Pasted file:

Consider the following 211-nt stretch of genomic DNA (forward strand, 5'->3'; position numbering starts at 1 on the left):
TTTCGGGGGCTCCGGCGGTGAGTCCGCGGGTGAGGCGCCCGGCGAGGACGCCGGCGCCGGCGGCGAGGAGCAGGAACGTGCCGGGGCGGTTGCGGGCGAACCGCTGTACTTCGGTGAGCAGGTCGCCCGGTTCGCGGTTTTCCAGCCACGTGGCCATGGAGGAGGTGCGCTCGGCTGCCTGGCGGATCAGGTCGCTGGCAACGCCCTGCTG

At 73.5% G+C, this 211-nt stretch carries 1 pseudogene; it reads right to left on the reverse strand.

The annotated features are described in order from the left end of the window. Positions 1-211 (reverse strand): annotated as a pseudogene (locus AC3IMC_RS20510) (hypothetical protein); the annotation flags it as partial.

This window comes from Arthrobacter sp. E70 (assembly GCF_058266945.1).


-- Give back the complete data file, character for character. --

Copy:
Consider the following 211-nt stretch of genomic DNA (forward strand, 5'->3'; position numbering starts at 1 on the left):
TTTCGGGGGCTCCGGCGGTGAGTCCGCGGGTGAGGCGCCCGGCGAGGACGCCGGCGCCGGCGGCGAGGAGCAGGAACGTGCCGGGGCGGTTGCGGGCGAACCGCTGTACTTCGGTGAGCAGGTCGCCCGGTTCGCGGTTTTCCAGCCACGTGGCCATGGAGGAGGTGCGCTCGGCTGCCTGGCGGATCAGGTCGCTGGCAACGCCCTGCTG

At 73.5% G+C, this 211-nt stretch carries 1 pseudogene; it reads right to left on the reverse strand.

The annotated features are described in order from the left end of the window. Positions 1-211 (reverse strand): annotated as a pseudogene (locus AC3IMC_RS20510) (hypothetical protein); the annotation flags it as partial.

This window comes from Arthrobacter sp. E70 (assembly GCF_058266945.1).